Pederson said it typically takes young running backs a year to get it all down (“You kind of see it that second year, when dust settles and the light bulb comes on and he knows exactly what to do on the play”), but by virtue of Charles’ workload, there’s little doubt the Chiefs would like to accelerate that timetable.
“I just try to get low and know who to block,” Davis said, “and once you know who to block, it’s all about technique.”
The same can be said about Davis’ efforts toward rectifying the fumbling issues that have dogged him throughout his career. After fumbling seven times last season at Arkansas, Davis has shown the same tendency to fumble in the pros — he muffed a kick against Dallas and fumbled after hauling in a swing pass against the Raiders.
Fortunately for the Chiefs, they didn’t lose possession on either occasion. But to Davis, the miscues served as a reminder to focus on fundamentals at all times.
“Fumbles happen; it’s the NFL,” Davis said. “Everybody has fumbles. You just have to be aware and keep it high and tight.”
Pederson said the coaching staff hasn’t asked Davis to change his grip when carrying the ball, but they have been stressing to him the importance of remaining aware in traffic.
“You’ve got to know where guys are, whether they’re coming from behind or a guy is coming head-on (so you can) protect the football with both arms and not just one,” Pederson said.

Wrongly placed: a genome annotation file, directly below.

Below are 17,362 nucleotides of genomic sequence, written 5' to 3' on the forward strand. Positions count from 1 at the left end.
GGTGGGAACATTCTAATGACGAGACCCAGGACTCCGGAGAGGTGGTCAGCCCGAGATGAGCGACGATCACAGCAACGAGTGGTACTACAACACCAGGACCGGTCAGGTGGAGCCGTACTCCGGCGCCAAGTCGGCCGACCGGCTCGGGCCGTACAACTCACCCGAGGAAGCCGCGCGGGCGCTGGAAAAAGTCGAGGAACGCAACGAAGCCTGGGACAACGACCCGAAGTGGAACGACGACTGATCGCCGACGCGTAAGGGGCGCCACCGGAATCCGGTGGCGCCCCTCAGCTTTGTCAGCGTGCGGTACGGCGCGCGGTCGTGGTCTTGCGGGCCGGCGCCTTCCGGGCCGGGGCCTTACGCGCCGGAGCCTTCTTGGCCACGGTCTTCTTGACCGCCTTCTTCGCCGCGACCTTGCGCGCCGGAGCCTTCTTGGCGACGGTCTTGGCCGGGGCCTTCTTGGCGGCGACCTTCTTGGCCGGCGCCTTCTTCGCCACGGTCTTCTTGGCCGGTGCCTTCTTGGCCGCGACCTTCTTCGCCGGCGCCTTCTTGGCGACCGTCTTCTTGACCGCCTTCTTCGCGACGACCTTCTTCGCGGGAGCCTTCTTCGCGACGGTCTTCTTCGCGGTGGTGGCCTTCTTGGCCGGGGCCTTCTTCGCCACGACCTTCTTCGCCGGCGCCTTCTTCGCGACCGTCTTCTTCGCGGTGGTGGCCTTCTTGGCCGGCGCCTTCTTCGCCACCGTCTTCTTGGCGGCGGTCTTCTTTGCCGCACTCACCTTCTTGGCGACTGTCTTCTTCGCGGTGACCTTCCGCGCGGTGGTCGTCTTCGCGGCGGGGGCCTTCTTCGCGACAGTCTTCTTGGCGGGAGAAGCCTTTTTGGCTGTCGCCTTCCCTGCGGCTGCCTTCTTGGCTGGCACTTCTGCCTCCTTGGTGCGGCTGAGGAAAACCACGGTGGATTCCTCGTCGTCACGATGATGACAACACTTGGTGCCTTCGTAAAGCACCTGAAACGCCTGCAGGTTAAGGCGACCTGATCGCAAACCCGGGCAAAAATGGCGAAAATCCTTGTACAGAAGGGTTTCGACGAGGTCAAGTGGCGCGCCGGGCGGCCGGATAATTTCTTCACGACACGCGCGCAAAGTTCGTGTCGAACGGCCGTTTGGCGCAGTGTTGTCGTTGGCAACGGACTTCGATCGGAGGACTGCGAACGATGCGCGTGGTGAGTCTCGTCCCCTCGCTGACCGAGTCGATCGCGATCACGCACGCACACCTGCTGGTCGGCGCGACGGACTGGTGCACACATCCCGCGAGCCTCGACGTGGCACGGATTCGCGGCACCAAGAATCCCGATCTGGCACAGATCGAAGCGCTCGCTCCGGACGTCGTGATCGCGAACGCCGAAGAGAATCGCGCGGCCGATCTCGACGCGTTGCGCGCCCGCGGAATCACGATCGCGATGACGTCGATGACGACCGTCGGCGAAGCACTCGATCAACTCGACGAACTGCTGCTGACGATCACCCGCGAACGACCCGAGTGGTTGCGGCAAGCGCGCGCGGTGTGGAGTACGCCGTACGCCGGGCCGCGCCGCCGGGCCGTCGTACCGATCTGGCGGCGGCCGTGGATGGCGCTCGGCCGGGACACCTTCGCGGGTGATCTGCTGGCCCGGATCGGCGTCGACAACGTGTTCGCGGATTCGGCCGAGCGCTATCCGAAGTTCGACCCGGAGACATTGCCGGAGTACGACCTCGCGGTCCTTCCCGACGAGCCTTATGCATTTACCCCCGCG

The good news for the Chiefs is Bieniemy will see to it that Davis doesn’t forget these lessons.
“Eric Bieniemy is relentless as a coach, so you want to make sure you hold onto the football because he’s not going to let up,” head coach Andy Reid said with a chuckle.
Davis says he welcomes the tough love, and adds that this isn’t the first time he’s been coached hard.
“Coach (Bobby) Petrino was way worse than E.B.,” Davis said of his former coach at the University of Arkansas. “Way worse. They’re not even close.”
The attention has been paying off, too. Reid said Davis, who logged 11 snaps against the Cleveland Browns on Sunday, played one of his best game as a pro, something Davis echoed when he revealed that his weekly grade sheet from the coaches indicated he didn’t make a mistake Sunday for only the second time in his career. The first time was a week before against Houston.
“He’s starting to understand the game more,” said Gray, whose comments were echoed by Opurum. “In college, he didn’t really understand it. But he’s starting to come around.”
This, perhaps more than anything, is what has impressed Pederson about Davis, particularly given the way Bieniemy has been riding Davis in hopes of fast-tracking his progress.
“You could easily go in the tank when a coach is getting on your tail — it’s easy to do,” Pederson said. “And Knile hasn’t done that. He’s responded and he’s responded positively because when you see him in games, he’s doing the right things.
“He’s come so far. He’s picked up on a lot and Eric has done great job teaching him.”
So for Davis, though he hasn’t played much this year, being patient has been easy. He wants to play more, sure, but he can see the progress he’s already made under Bieniemy’s tutelage. Now, he hopes he can make a bigger impact in the Chiefs’ final eight games than he did in the first eight.
“Coach Reid knows what I can do and he does a good job putting different guys in the right position to make the plays,” Davis said. “I’m sure he has a plan for me, too.”